Four people who have listened to the tape said at least two firefighters reached the crash site and were helping the injured, The New York Times reported for Sunday editions.
The 78-minute tape was found in the rubble months ago but was not played until fire officials signed a confidentiality agreement.
The agreement was requested because the tape may be used as evidence in the trial of Zacarias Moussaoui, accused of conspiracy in the Sept. 11 attacks. Moussaoui, who faces the death penalty, has said he is a loyal member of al Qaeda but denies a role in Sept. 11.
Officials had thought that firefighters had not climbed higher than the 50th floor in either tower. United Flight 175 crashed into the south tower between the 78th and 84th floors. American Airlines Flight 11 sliced through the north tower near the 91st floor.
Most of the transmissions on the tape came from the south tower.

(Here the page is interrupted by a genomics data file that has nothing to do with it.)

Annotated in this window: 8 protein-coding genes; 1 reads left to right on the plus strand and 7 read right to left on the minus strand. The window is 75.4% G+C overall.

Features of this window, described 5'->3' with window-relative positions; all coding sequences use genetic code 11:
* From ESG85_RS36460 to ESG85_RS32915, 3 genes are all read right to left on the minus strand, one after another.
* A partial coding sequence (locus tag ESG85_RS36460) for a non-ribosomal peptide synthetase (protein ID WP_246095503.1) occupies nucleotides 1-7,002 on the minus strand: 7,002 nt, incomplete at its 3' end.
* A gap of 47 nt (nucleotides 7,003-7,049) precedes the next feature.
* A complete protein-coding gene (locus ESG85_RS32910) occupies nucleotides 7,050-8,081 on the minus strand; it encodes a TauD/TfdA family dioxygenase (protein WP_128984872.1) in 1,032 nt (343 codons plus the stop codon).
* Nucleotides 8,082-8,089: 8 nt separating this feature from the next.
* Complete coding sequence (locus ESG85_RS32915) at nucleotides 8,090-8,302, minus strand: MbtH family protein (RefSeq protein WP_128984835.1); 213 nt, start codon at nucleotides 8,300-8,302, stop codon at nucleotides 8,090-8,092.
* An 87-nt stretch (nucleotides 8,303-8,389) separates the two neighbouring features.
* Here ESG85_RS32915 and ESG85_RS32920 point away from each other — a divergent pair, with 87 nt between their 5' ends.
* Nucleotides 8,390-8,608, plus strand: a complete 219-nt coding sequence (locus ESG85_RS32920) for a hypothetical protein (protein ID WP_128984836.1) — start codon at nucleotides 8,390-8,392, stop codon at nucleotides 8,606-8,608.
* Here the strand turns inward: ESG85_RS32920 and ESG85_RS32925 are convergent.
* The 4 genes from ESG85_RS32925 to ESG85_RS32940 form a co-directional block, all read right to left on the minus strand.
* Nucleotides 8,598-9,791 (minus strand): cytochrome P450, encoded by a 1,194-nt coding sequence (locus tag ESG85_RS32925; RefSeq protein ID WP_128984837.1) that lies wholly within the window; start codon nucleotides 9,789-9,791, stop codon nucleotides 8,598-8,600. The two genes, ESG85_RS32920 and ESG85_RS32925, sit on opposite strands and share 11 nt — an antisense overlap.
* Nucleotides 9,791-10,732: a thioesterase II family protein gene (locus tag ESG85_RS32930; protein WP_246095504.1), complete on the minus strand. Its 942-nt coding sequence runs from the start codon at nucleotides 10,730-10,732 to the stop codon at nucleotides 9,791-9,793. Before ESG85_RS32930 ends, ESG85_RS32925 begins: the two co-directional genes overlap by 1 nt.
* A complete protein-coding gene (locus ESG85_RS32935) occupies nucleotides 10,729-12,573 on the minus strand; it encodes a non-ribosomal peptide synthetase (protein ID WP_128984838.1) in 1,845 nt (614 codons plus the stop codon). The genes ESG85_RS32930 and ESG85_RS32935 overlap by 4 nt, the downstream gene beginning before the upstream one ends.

The fire department has identified the voices of at least 16 firefighters on the recording, and the families were invited to listen to the tape Friday after signing confidentiality agreements.
Debbie Palmer, whose husband, Battalion Chief Orio Palmer, can be heard on the tape, would not break her agreement but said the recording gave her some peace about her husband's last moments.
``I didn't hear fear, I didn't hear panic,'' she told The Times. ``When the tape is made public to the world, people will hear that they all went about their jobs without fear, and selflessly.''